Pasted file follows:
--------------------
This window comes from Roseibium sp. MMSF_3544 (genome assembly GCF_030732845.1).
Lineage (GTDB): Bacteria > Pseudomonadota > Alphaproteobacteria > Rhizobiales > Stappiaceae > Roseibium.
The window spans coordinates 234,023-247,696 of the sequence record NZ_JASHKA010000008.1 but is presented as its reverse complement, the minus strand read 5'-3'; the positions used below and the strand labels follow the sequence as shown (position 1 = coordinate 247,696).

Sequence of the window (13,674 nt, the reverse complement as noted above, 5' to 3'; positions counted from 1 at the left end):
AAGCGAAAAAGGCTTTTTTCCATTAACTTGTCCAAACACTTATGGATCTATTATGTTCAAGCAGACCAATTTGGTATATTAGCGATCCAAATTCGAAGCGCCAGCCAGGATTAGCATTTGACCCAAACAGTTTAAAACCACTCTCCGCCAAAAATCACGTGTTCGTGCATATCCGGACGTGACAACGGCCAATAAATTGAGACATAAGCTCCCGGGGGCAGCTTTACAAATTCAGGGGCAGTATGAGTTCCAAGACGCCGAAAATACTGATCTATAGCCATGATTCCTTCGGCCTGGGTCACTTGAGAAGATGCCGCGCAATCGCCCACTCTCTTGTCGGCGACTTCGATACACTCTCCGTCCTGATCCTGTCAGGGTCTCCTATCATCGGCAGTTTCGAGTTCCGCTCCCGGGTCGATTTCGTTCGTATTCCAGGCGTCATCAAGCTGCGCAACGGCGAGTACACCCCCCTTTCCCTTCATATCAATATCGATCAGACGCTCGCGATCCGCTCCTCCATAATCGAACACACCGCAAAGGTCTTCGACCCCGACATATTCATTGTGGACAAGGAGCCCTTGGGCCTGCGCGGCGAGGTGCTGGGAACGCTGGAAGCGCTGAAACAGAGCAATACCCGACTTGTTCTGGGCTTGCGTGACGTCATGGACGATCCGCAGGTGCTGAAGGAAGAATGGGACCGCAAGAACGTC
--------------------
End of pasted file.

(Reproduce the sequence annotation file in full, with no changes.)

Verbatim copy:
This window comes from Roseibium sp. MMSF_3544 (genome assembly GCF_030732845.1).
Lineage (GTDB): Bacteria > Pseudomonadota > Alphaproteobacteria > Rhizobiales > Stappiaceae > Roseibium.
The window spans coordinates 234,023-247,696 of the sequence record NZ_JASHKA010000008.1 but is presented as its reverse complement, the minus strand read 5'-3'; the positions used below and the strand labels follow the sequence as shown (position 1 = coordinate 247,696).

Sequence of the window (13,674 nt, the reverse complement as noted above, 5' to 3'; positions counted from 1 at the left end):
AAGCGAAAAAGGCTTTTTTCCATTAACTTGTCCAAACACTTATGGATCTATTATGTTCAAGCAGACCAATTTGGTATATTAGCGATCCAAATTCGAAGCGCCAGCCAGGATTAGCATTTGACCCAAACAGTTTAAAACCACTCTCCGCCAAAAATCACGTGTTCGTGCATATCCGGACGTGACAACGGCCAATAAATTGAGACATAAGCTCCCGGGGGCAGCTTTACAAATTCAGGGGCAGTATGAGTTCCAAGACGCCGAAAATACTGATCTATAGCCATGATTCCTTCGGCCTGGGTCACTTGAGAAGATGCCGCGCAATCGCCCACTCTCTTGTCGGCGACTTCGATACACTCTCCGTCCTGATCCTGTCAGGGTCTCCTATCATCGGCAGTTTCGAGTTCCGCTCCCGGGTCGATTTCGTTCGTATTCCAGGCGTCATCAAGCTGCGCAACGGCGAGTACACCCCCCTTTCCCTTCATATCAATATCGATCAGACGCTCGCGATCCGCTCCTCCATAATCGAACACACCGCAAAGGTCTTCGACCCCGACATATTCATTGTGGACAAGGAGCCCTTGGGCCTGCGCGGCGAGGTGCTGGGAACGCTGGAAGCGCTGAAACAGAGCAATACCCGACTTGTTCTGGGCTTGCGTGACGTCATGGACGATCCGCAGGTGCTGAAGGAAGAATGGGACCGCAAGAACGTC